Leave on Sunday for Nigeria, and the NIPHEC gathering in Lagos. Really looking forward to returning to Africa, where I have worked many times, but have not been for quite a while. I anticipate many changes, and I look forward to working with amazing colleagues, such as Michael Grecco, Seun Akisanmi, Leke Adenuga, Folake Ojeikere & Shola Animashaun. It’ll be a terrific week, a great place to teach, and to learn. Many, many thanks to the organizer, Seun, who has put heart and soul into this conference. Below, some recollections from my first visit to the astonishing continent of Africa.
My first port of entry to Africa, years ago, was Dar es Salaam, which literally translated, means “the abode of peace.” At that time, however, that was hardly my impression, as the heat, hustle and hot breath of a tough Indian Ocean port city in equatorial Africa jumps on you like a big wet dog, knocking you over and standing on you, paws on your chest, as soon as you get off the plane. My thoughts at the time were that you don’t really just “go” to Africa. You plunge in.
From Dar we traversed and overnighted in Dodoma, in more central Tanzania, and thence to a tiny place called Kongwa, where I repaired to a ramshackle, walled hotel called, as I remember, the Esso. At the time, the rooms were about one US dollar a night. My room was maybe 10 by 8, a box of cracked concrete and flecked with aged paint, with a sagging cot and a mosquito net that looked like somebody had put a shotgun blast through it. I repaired it, as best I could, with gaffer tape.
There was no running water, but I wisely made friends with the Swahili speaking chef, James, a truly decent sort, who I intuited understood a lot more English than he was willing to own up to. Sadly, this was not understood by my colleague at the time, a writer whose prose, attitude and jokes all, well, let’s say they stemmed from another era. Thankfully, he didn’t care for the accommodations, feigned an injury, and left quickly, saving all concerned further embarrassment.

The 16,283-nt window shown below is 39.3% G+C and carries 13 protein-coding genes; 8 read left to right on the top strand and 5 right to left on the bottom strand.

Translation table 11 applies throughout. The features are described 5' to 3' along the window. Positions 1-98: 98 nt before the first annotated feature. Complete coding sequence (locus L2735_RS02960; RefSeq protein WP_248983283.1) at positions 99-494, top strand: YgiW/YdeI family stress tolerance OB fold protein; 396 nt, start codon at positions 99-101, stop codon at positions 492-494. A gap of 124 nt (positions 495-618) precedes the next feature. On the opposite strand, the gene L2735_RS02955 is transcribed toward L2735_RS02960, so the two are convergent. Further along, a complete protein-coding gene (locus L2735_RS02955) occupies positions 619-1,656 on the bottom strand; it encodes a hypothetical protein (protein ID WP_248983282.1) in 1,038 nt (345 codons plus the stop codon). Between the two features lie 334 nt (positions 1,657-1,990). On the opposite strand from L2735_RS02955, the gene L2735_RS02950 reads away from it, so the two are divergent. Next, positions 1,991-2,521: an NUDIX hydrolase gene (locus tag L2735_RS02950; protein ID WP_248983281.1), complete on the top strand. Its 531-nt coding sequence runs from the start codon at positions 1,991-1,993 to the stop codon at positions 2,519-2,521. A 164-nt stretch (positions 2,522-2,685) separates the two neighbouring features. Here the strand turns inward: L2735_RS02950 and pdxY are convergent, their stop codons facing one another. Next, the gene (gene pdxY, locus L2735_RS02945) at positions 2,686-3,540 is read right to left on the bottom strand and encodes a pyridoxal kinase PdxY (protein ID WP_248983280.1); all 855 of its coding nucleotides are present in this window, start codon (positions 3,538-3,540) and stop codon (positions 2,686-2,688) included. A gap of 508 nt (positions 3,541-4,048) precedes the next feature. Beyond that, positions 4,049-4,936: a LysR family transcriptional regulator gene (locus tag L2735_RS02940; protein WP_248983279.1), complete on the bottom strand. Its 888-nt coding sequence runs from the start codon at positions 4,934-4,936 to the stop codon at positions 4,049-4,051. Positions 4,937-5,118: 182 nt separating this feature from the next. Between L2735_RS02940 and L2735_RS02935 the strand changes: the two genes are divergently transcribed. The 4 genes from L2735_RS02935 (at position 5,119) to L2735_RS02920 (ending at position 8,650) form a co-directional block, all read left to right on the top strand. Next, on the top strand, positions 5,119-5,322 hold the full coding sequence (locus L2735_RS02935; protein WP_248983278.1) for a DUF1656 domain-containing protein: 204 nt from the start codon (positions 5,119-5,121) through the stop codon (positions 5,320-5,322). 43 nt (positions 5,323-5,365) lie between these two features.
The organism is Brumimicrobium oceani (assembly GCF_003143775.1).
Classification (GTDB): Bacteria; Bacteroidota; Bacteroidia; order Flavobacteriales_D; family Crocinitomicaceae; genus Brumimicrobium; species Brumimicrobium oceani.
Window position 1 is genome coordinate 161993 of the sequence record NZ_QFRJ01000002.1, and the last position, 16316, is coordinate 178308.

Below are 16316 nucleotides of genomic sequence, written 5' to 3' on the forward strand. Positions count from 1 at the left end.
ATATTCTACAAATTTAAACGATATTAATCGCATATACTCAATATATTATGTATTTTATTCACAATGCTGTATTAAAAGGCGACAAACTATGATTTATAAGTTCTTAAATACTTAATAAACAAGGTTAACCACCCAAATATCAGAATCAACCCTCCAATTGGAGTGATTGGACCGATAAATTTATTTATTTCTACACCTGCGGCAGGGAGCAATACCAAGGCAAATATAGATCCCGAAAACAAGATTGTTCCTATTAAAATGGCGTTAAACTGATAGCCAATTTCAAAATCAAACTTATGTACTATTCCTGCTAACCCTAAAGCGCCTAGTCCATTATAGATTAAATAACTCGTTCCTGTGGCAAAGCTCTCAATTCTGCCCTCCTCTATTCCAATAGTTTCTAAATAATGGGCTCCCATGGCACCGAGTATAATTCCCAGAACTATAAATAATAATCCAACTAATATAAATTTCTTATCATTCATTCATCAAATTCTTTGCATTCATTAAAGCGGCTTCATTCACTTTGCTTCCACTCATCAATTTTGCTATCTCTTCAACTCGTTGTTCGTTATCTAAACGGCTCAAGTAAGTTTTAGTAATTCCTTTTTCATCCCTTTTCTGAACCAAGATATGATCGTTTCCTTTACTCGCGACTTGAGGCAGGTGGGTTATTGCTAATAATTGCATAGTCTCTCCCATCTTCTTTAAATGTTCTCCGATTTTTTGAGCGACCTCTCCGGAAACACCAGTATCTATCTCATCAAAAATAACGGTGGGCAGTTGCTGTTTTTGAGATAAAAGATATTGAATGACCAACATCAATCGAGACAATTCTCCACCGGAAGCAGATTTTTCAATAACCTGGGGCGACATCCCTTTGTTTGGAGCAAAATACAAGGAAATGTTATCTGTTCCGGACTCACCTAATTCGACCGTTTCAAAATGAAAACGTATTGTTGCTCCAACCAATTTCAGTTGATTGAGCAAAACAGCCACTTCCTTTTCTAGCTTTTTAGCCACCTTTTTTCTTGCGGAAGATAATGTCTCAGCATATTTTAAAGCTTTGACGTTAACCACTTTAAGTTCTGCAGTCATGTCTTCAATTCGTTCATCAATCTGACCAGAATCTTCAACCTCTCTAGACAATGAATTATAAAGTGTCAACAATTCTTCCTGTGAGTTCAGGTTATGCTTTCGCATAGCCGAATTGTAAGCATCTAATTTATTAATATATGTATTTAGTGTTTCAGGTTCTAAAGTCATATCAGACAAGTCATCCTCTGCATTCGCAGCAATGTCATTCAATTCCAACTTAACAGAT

James and I got along well, and at night, he would heat a large pot of water for me, which I would then mix with water I drew from the old oil drums that served as the main supply for the hotel. I would take this warm mix with me into a coop in the back of the hotel, scurry out the chickens, strip down and bucket shower after a long day in the field. It felt astonishingly good, after a day of dust and bumps out in the field, tracking to tribal villages.
I was there to document the efforts to stem the rising tide of trachoma in East Africa, which is an awful, painful way to lose your sight. I was working with a team from Johns Hopkins, and a researcher named Matt Lynch, a committed doc, and a great field colleague. We would ramble about, often in the company of an opthalmic nurse, Sydney Kattala, who is as close to a saint as anyone I have ever met. He rumbled his four wheel about the hinterlands of Tanzania constantly, going into the villages, and doing impromptu eye exams, and rough surgery, with the intent of relieving the scourge of trachoma.
There was, at the time, one source of electricity in the village, a generator owned by a fellow named Remtoulah, who ran the general store. He would run it all day, powering his shop. Matt and I would go every morning and each buy a large bottle of Safari beer, which we would then stash in Remtoulah’s cooler for the remainder of the day. Upon return, after a meal and clean up, we would sit in chairs, cold Safari beers in hand, and watch the amazing African night close in. Remtoulah, as he shut his doors for the day, would power down the genny, and all man made noise ceased. The night was like a big, black blanket, softly drawn up over your head, and the crystalline magnificence of the sky loomed endlessly, a real version of Pandora.